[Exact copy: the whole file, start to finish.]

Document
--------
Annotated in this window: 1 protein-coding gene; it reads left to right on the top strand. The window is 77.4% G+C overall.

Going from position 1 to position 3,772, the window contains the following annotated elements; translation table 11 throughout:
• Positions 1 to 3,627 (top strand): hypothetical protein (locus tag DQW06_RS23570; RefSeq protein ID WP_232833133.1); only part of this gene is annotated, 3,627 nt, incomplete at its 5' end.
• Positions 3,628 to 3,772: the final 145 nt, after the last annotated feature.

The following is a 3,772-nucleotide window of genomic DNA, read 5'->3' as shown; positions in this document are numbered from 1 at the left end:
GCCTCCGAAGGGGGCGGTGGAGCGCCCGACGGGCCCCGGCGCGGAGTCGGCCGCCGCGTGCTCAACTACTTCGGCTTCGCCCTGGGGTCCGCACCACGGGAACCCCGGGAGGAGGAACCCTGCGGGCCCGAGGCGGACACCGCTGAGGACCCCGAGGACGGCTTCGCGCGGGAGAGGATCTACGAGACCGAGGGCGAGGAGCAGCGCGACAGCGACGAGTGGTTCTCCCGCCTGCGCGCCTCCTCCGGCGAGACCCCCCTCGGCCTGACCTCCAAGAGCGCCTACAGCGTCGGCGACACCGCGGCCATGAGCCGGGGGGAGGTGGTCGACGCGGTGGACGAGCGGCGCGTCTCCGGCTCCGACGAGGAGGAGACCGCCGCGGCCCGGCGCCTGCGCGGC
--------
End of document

Annotated in this window: 1 protein-coding gene; it reads left to right on the top strand. The window is 77.4% G+C overall.

Going from position 1 to position 3,772, the window contains the following annotated elements; translation table 11 throughout:
• Positions 1 to 3,627 (top strand): hypothetical protein (locus tag DQW06_RS23570; RefSeq protein ID WP_232833133.1); only part of this gene is annotated, 3,627 nt, incomplete at its 5' end.
• Positions 3,628 to 3,772: the final 145 nt, after the last annotated feature.

The following is a 3,772-nucleotide window of genomic DNA, read 5'->3' as shown; positions in this document are numbered from 1 at the left end:
GCCTCCGAAGGGGGCGGTGGAGCGCCCGACGGGCCCCGGCGCGGAGTCGGCCGCCGCGTGCTCAACTACTTCGGCTTCGCCCTGGGGTCCGCACCACGGGAACCCCGGGAGGAGGAACCCTGCGGGCCCGAGGCGGACACCGCTGAGGACCCCGAGGACGGCTTCGCGCGGGAGAGGATCTACGAGACCGAGGGCGAGGAGCAGCGCGACAGCGACGAGTGGTTCTCCCGCCTGCGCGCCTCCTCCGGCGAGACCCCCCTCGGCCTGACCTCCAAGAGCGCCTACAGCGTCGGCGACACCGCGGCCATGAGCCGGGGGGAGGTGGTCGACGCGGTGGACGAGCGGCGCGTCTCCGGCTCCGACGAGGAGGAGACCGCCGCGGCCCGGCGCCTGCGCGGC